“In three places, at least, in North Carolina a Negro is not allowed to stay over night. They are Canton (Haywood County), Mitchell, and Madison Counties, all in the western part of the State. Negroes may work unmolested all day, but, if they linger after nightfall, they are reminded that it would not be healthy for them to remain during the night.”
— From “Race Distinctions in American Law” by Gilbert Thomas Stephenson (1910)
Mitchell County and Hot Springs in Madison County are listed among James Loewen’s “Possible Sundown Towns in NC.”
I had known the prolific author William Stadiem was born in Kinston, but I was jarred at seeing this passage in his Feb. 1 column on thedailybeast.com:
“As a 10-year-old Jewish boy in North Carolina, I had a cross burned on my family’s lawn by the local Ku Klux Klan. I am thus particularly sensitive ….”
When I asked for details, Stadiem promptly provided (via his publicist at St. Martin’s Press) this vivid recollection:
“The cross burning happened when I was ten, so I don’t remember many details. I doubt that law enforcement did anything, in that the Klan was still very much feared in eastern NC as a dark shadow presence in the 1950s.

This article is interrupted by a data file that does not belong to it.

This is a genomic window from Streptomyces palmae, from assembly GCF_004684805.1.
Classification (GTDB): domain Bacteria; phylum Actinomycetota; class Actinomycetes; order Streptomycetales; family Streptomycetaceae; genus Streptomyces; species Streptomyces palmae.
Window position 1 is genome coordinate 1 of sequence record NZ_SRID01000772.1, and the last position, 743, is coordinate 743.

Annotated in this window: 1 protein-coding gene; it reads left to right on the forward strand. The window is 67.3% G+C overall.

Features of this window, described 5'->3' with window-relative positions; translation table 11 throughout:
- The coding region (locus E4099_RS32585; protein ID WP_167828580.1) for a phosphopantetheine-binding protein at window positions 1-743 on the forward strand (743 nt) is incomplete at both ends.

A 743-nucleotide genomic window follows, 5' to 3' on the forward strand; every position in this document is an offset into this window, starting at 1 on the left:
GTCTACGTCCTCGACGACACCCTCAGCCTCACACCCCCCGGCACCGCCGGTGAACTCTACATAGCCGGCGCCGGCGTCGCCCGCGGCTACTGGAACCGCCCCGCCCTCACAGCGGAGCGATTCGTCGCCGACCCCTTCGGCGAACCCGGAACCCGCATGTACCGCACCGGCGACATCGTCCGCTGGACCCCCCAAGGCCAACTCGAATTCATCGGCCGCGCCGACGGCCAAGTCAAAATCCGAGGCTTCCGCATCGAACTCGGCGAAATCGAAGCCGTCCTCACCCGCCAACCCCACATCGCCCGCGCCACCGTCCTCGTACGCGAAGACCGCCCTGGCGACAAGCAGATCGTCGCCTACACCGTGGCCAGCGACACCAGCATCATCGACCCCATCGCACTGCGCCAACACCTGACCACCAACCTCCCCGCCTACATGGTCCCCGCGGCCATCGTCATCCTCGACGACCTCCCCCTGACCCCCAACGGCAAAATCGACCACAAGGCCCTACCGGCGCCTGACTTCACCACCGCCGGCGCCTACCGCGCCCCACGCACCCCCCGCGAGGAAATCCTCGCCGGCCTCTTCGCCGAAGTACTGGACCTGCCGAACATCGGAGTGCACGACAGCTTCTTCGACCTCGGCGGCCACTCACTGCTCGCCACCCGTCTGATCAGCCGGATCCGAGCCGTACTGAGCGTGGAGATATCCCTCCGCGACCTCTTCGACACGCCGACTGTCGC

“There was a giant billboard on the Lenoir County line showing a mounted Klansman in white robes on a white horse. The sign read, as I recall: ‘Entering Lenoir County. This is Klan Kountry. All Jews, Negroes and Catholics Stay Out.’ The billboard stayed up for all the years of my youth.
“The mythology was that the Klan had round-the-clock snipers posted in the murky swamps around the billboard, to protect the Klan’s warning sign in case any ‘Yankee Communist Types’ might try to take it down.”
Although the wording of the Klan billboard might not quite qualify it for James Loewen’s list of “Possible Sundown Towns in North Carolina,” its repugnant message could hardly be any more congruous.